Imatges de pÓgina

conquerors, were utterly unknown to the breast of Hyder. No admiration of bravery in resistance, or of fortitude in the fallen, ever excited sympathy, or softened the cold calculating decision of their fate. No contempt for unmanly submission ever aggravated the treatment of the abject and the mean. Every thing was weighed in the balance of utility, and no grain of human feeling, no breath of virtue or of vice, was permitted to incline the beam.

There was one solitary example of feelings incident to our nature; affection for an unworthy son, whom he nominated to be his successor, while uniformly, earnestly, and broadly predicting, that this son would lose the empire which he himself had gained.'—vol. iii. pp. 457, 458.

This sou, aptly named Tippoo, or the Tiger, was thirty years of age when his father died; he assumed the reins of government with an army of ninety thousand men, a treasury containing three crores of rupees, (about three millions sterling,) in hard money, and an accumulated booty of jewels and other valuables, in Poornea's language, to a countless amount. With this, and the aid of a French force, instead of offering terms to the English which, in the dissensions between the civil and military authorities of Madras, and the tardy and ungracious assistance from Bengal, would probably have been accepted, Tippoo at once began to indulge his favourite dream of driving them out of the peninsula. The fortress of Cuddalore had received such a reinforcement from Suffrein's fleet, after his action with Sir Edward Hughes, as to enable Monsieur Bussy to make a vigorous sortie with his best troops, who, however, suffered a very severe loss, 'both in officers and men. The following anecdote (which affords another extraordinary instance of the caprice of fortune) we suspect will be new to most of our readers :

Among the wounded prisoners was a young French serjeant, who so particularly attracted the notice of Colonel Wangenheim, com mandant of the Hanoverian troops in the English service, by his interesting appearance and manners, that he ordered the young man to be conveyed to his own tents, where he was treated with attention and kindness until his recovery and release. Many years afterwards, when the French army, under Bernadotte, entered Hanover, General Wangenheim, among others, attended the levee of the conqueror. "You have served a great deal," said Bernadotte, on his being presented, " and, as I understand, in India?" "I have served there." "At Cuddalore?" "I was there." "Have you any recollection of a wounded serjeant, whom you took under your protection in the course of that service?" The circumstance was not immediately present to the general's mind; but, on recollection, he resumed, "I do indeed remember the circumstance, and a very fine young man he was; I have entirely lost sight of him ever since, but it would give me pleasure to hear of his welfare." "That young serjeant," said Bernadotte, “WAS THE PERSON WHO HAS NOW THE HONOUR TO ADDRESS YOU; who is happy in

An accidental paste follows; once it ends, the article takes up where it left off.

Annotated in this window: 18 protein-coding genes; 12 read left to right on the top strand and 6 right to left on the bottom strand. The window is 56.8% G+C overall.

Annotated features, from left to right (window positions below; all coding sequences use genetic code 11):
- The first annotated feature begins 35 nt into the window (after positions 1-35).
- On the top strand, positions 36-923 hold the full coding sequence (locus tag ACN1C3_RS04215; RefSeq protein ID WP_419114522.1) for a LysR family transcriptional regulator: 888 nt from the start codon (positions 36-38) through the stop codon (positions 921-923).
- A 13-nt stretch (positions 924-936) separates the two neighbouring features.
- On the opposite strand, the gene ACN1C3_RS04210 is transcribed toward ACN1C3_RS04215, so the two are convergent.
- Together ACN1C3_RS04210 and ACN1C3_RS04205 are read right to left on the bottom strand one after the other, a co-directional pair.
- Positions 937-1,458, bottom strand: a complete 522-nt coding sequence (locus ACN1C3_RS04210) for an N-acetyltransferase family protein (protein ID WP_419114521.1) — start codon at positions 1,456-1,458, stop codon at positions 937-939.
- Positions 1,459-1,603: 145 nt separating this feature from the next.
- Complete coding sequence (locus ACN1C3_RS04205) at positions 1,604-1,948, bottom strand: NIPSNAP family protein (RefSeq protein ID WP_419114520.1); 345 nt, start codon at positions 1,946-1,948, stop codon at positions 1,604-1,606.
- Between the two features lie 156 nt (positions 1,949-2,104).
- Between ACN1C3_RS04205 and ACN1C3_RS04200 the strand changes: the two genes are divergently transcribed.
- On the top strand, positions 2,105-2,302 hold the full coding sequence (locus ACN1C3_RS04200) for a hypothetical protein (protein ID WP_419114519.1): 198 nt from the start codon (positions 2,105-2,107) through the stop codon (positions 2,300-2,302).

this public opportunity of acknowledging the obligation, and will omit no means within his power of testifying his gratitude to General Wangenheim,"-vol. ii. pp. 442, 443.

The capture of the almost impregnable fort of Beduore by a handful of men, under the command of General Matthews, who was puzzled to account for his own success, is thus curiously and satisfactorily explained :

Among the prisoners carried off by Hyder from Malabar was a young Nair, to whom, after his conversion to Islamism, was given the name of Sheik Ayez, the slave of the house. This youth, from his noble port, ingenuous manners, and singular beauty, attracted general attention; and in a more mature age his valour in the field and uncommon intelligence recommended him so strongly to the favour of Hyder that he would frequently speak of him as his right hand in the hour of danger;' and when angry with Tippoo would often wish that Ayez was his son instead of him. Not long before his death Hyder had appointed this favourite to the situation of governor of the fortress and province of Bednore. Tippoo had not forgotten his father's praises, and the habit of publicly contrasting the qualities of his slave with those of the heir-apparent; nor could Ayez contemplate without alarm the crisis of his fate, which the death of Hyder would certainly accelerate. Tippoo had, in fact, dispatched Lutf Ali Beg to assume the government of Bednore, but, apprehensive that Ayez might resist, had previously sent secret orders to the officer next in command to put him to death, and assume the government till the arrival of the proper successor. Ayez, suspecting that something of this kind might happen, had given positive orders that every letter received should be brought to him and examined in his presence; but being, like Hyder, entirely illiterate, no other person was allowed to be present than the reader and himself. On the day preceding that on which the English force attacked the ghauts, the fatal letter arrived; the bramin who read it, and to whom the letter was addressed, was more astonished at its contents than Ayez; who, placed in this perilous condition, without a moment's hesitation, put the unfortunate bramin to death to prevent discovery; instantly mounted his horse, and went off at full speed to the citadel to make arrangements for the surrender of the place to the English. All this was unknown at the time, and sufficiently accounts for the dispersion and dismay of the troops, and the easy possession of the whole province, which so much surprized General Matthews, that he attributed it, in the first place, to the Divine decrees,' and in the second, to the panic of the enemy.' (ii. p. 455.)